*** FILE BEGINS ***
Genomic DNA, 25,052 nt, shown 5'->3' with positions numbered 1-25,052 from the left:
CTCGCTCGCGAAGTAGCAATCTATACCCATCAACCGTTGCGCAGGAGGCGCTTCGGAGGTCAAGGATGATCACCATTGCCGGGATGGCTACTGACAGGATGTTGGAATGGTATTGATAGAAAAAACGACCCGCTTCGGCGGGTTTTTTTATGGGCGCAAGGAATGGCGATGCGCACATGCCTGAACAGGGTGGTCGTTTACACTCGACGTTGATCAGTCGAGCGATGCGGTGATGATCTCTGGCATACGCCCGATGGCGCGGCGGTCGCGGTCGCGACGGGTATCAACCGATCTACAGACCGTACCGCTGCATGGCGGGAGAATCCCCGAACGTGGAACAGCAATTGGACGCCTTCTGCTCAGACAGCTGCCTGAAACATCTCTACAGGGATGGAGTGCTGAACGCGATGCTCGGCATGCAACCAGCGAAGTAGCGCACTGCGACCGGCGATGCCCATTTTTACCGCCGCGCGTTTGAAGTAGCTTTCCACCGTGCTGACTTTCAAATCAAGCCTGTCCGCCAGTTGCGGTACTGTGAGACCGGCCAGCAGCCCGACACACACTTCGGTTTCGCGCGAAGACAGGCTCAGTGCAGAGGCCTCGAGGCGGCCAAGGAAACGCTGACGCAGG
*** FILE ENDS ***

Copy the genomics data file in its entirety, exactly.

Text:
Genomic DNA, 25,052 nt, shown 5'->3' with positions numbered 1-25,052 from the left:
CTCGCTCGCGAAGTAGCAATCTATACCCATCAACCGTTGCGCAGGAGGCGCTTCGGAGGTCAAGGATGATCACCATTGCCGGGATGGCTACTGACAGGATGTTGGAATGGTATTGATAGAAAAAACGACCCGCTTCGGCGGGTTTTTTTATGGGCGCAAGGAATGGCGATGCGCACATGCCTGAACAGGGTGGTCGTTTACACTCGACGTTGATCAGTCGAGCGATGCGGTGATGATCTCTGGCATACGCCCGATGGCGCGGCGGTCGCGGTCGCGACGGGTATCAACCGATCTACAGACCGTACCGCTGCATGGCGGGAGAATCCCCGAACGTGGAACAGCAATTGGACGCCTTCTGCTCAGACAGCTGCCTGAAACATCTCTACAGGGATGGAGTGCTGAACGCGATGCTCGGCATGCAACCAGCGAAGTAGCGCACTGCGACCGGCGATGCCCATTTTTACCGCCGCGCGTTTGAAGTAGCTTTCCACCGTGCTGACTTTCAAATCAAGCCTGTCCGCCAGTTGCGGTACTGTGAGACCGGCCAGCAGCCCGACACACACTTCGGTTTCGCGCGAAGACAGGCTCAGTGCAGAGGCCTCGAGGCGGCCAAGGAAACGCTGACGCAGG